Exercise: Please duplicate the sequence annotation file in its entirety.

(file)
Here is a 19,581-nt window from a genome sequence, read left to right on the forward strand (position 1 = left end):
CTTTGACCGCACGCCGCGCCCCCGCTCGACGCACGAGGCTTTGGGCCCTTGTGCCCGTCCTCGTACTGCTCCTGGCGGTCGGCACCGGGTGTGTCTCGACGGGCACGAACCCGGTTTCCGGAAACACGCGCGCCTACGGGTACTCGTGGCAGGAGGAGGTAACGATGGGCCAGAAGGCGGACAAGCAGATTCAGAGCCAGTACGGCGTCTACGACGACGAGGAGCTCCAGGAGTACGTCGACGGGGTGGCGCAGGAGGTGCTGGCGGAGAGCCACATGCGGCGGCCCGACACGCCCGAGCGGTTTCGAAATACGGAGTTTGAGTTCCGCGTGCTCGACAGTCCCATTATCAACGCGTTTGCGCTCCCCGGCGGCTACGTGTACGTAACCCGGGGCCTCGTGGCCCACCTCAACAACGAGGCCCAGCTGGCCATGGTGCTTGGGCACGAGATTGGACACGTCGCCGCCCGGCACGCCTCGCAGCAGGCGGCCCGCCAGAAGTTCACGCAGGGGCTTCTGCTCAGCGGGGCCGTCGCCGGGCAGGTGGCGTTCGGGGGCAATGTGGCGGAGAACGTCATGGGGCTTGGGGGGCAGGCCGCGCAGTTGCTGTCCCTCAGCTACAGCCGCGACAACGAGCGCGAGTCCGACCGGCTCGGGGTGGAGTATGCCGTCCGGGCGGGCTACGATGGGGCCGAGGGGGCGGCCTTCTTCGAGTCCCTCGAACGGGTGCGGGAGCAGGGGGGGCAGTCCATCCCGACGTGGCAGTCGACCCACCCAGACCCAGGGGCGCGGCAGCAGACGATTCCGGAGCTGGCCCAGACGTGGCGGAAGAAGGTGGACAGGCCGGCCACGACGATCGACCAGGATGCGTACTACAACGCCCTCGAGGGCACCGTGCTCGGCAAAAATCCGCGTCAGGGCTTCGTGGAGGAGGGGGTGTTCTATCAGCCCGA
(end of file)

Here is a 19,581-nt window from a genome sequence, read left to right on the forward strand (position 1 = left end):
CTTTGACCGCACGCCGCGCCCCCGCTCGACGCACGAGGCTTTGGGCCCTTGTGCCCGTCCTCGTACTGCTCCTGGCGGTCGGCACCGGGTGTGTCTCGACGGGCACGAACCCGGTTTCCGGAAACACGCGCGCCTACGGGTACTCGTGGCAGGAGGAGGTAACGATGGGCCAGAAGGCGGACAAGCAGATTCAGAGCCAGTACGGCGTCTACGACGACGAGGAGCTCCAGGAGTACGTCGACGGGGTGGCGCAGGAGGTGCTGGCGGAGAGCCACATGCGGCGGCCCGACACGCCCGAGCGGTTTCGAAATACGGAGTTTGAGTTCCGCGTGCTCGACAGTCCCATTATCAACGCGTTTGCGCTCCCCGGCGGCTACGTGTACGTAACCCGGGGCCTCGTGGCCCACCTCAACAACGAGGCCCAGCTGGCCATGGTGCTTGGGCACGAGATTGGACACGTCGCCGCCCGGCACGCCTCGCAGCAGGCGGCCCGCCAGAAGTTCACGCAGGGGCTTCTGCTCAGCGGGGCCGTCGCCGGGCAGGTGGCGTTCGGGGGCAATGTGGCGGAGAACGTCATGGGGCTTGGGGGGCAGGCCGCGCAGTTGCTGTCCCTCAGCTACAGCCGCGACAACGAGCGCGAGTCCGACCGGCTCGGGGTGGAGTATGCCGTCCGGGCGGGCTACGATGGGGCCGAGGGGGCGGCCTTCTTCGAGTCCCTCGAACGGGTGCGGGAGCAGGGGGGGCAGTCCATCCCGACGTGGCAGTCGACCCACCCAGACCCAGGGGCGCGGCAGCAGACGATTCCGGAGCTGGCCCAGACGTGGCGGAAGAAGGTGGACAGGCCGGCCACGACGATCGACCAGGATGCGTACTACAACGCCCTCGAGGGCACCGTGCTCGGCAAAAATCCGCGTCAGGGCTTCGTGGAGGAGGGGGTGTTCTATCAGCCCGA